Latest News
HomeStatistics & TrendsU.S. hotels break three-year losing streak
PKF Hospitality Research

U.S. hotels break three-year losing streak

The typical U.S. hotel achieved an 11.4 percent increase in profits in 2004 over 2003…

The typical U.S. hotel achieved an 11.4 percent increase in profits in 2004 over 2003 according to the recently released 2005 edition of Trends in the Hotel Industry published by PKF Hospitality Research (PKF-HR), an affiliate of PKF Consulting. This improved profitability follows a three-year industry recession that saw unit-level hotel profits decline 36.2 percent during the period 2001 through 2003.

While the turnaround in unit-level profitability is certainly welcome news, the average hotel in the Trends sample is just barely achieving the same bottom line dollars they did back in 1996. It is important to know that hotels currently are quite profitable; however, it may not be until 2006 or 2007 that the average U.S. hotel will match the profit margins and dollars achieved in the late 1990s, noted R. Mark Woodworth, executive managing director of Atlanta-based PKF-HR. Looking at historical `financial recovery` patterns for the lodging industry, the strongest gains in profits usually begin to occur in the third or fourth year of recovery. PKF Hospitality Research projects profit growth in the range of 14 to 16 percent for 2005.

Industry-wide profits started to improve in 2003, but the greater number of hotels in operation influences this statistic. Changes in unit-level profits are much more meaningful for hotel owners, operators, investors, and lenders, Woodworth said. Understanding unit-level changes in hotel profitability is critical to measuring management efficiency, incentive management fees, changes in values, return on investment, debt coverage, and industry solvency.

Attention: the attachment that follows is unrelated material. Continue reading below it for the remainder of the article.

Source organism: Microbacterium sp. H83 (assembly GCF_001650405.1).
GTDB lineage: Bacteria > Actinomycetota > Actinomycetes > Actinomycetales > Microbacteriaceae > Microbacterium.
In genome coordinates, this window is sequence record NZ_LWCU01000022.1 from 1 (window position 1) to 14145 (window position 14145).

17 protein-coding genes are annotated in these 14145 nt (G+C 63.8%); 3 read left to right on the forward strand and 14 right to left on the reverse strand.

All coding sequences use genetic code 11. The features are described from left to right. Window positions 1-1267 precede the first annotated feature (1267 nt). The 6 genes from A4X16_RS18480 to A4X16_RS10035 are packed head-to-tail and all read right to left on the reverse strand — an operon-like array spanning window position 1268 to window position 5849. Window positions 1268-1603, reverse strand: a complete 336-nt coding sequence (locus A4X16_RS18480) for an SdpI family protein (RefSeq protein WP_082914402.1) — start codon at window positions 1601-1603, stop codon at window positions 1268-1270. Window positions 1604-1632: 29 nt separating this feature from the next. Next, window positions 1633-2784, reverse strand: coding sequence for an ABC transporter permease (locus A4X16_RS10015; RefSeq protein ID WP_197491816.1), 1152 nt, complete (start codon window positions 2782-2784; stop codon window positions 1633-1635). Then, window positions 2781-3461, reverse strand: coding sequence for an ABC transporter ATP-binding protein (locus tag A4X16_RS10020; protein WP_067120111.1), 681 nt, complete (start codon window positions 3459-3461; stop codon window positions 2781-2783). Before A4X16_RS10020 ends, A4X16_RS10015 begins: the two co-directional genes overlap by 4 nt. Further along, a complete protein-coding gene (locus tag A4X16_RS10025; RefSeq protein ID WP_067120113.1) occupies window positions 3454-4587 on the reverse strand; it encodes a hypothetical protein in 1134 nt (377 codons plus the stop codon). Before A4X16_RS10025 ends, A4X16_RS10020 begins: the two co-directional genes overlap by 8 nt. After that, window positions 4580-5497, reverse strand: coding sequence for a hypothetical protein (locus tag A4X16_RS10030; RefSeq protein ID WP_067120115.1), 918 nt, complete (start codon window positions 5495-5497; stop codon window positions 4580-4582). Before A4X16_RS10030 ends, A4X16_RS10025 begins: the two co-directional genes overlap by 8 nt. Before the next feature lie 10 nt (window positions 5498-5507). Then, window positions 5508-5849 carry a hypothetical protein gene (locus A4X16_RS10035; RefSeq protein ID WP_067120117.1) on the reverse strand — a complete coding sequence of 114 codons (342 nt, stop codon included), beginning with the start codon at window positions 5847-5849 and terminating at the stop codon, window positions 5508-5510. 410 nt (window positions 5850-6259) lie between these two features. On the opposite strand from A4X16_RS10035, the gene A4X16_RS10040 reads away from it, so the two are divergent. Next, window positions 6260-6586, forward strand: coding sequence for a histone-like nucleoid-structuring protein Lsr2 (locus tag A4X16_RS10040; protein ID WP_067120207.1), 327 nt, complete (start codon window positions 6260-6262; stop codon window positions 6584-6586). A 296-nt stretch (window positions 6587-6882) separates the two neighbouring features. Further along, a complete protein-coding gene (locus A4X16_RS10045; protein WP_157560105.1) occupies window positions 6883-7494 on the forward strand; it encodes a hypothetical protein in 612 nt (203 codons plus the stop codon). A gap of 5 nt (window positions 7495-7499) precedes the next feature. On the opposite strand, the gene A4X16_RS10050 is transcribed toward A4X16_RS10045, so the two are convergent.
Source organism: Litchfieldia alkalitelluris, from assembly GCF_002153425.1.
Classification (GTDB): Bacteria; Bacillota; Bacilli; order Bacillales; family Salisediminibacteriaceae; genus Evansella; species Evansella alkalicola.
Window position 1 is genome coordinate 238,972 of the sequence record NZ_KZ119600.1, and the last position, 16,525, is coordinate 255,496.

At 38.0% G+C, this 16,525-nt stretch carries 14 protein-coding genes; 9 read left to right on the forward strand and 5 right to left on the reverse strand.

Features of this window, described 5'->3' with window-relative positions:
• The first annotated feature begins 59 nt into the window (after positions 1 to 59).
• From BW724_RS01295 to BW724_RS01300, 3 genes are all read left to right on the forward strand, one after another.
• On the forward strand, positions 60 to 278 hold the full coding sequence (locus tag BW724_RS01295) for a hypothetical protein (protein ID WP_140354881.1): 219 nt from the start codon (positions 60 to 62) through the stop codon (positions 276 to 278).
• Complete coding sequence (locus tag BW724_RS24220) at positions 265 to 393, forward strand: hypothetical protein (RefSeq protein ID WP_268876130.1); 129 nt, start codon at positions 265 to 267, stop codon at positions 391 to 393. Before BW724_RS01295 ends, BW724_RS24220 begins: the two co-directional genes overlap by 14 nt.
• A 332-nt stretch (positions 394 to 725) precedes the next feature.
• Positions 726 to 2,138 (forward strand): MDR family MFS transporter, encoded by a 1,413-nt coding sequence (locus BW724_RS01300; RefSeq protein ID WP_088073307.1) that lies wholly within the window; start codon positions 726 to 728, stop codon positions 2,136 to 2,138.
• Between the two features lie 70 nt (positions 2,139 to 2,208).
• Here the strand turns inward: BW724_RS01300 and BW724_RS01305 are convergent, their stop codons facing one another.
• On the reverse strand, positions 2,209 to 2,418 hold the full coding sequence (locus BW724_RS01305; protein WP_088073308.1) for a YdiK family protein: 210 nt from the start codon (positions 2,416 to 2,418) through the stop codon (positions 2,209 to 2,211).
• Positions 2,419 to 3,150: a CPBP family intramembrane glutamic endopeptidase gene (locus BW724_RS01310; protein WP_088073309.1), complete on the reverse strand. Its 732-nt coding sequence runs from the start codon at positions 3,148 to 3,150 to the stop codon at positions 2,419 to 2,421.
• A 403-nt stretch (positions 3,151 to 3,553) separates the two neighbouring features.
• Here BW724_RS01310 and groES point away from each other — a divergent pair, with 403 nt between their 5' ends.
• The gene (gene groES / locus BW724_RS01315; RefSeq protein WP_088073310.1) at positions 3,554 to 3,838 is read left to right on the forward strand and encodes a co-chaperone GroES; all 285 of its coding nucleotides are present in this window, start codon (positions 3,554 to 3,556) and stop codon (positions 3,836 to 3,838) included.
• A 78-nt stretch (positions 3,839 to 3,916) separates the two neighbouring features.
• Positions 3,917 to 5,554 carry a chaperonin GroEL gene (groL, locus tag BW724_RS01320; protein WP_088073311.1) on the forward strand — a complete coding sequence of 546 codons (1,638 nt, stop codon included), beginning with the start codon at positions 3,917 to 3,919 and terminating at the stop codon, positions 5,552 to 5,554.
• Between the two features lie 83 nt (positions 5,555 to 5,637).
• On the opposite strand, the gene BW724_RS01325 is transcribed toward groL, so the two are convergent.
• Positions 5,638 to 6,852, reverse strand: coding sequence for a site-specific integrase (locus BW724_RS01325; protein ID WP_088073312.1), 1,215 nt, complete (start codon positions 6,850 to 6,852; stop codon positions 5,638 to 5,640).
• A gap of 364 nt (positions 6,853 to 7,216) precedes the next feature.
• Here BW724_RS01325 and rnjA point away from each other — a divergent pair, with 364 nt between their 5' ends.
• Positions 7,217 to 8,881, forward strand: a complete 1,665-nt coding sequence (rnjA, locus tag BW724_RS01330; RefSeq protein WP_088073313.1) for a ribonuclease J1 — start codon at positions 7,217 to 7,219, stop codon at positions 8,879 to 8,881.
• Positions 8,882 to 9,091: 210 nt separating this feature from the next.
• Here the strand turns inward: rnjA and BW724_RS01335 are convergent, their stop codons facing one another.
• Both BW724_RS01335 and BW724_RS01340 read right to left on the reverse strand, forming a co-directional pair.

The 2005 Trends in the Hotel Industry report marks the 69th annual review of U.S. hotel operations conducted by PKF. This year`s sample draws upon year-end 2004 financial statements received from more than 5,000 hotels across the country. Profits are defined as income after management fees, property taxes, and insurance, but before capital reserves, debt service, rent, income taxes, depreciation, and amortization

Profit growth outpaces revenue growth

In 2004, the hotels in PKF`s Trends sample enjoyed a 7.6 percent increase in total revenue, which eventually led to the 11.4 percent growth in operating profits. In general, it appears that the larger hotels with higher room rates experienced the greatest increases in profitability during 2004, notes Woodworth. Of course, these properties were some of the most severely impacted during the 2001-2003 industry recession and, therefore, have the greatest losses to recoup.

Of all the different property categories, resort hotels achieved the greatest increase in profitability in 2004. With total revenue growing 9.0 percent, operating profits in this segment grew 17.2 percent. At the other end of the spectrum, profitability for limited-service hotels experienced a gain of only 6.2 percent, but these drive-to properties held up better after 9-11. All other property types (full-service, suite, and convention hotels) saw their profits grow in excess of 10 percent in 2004.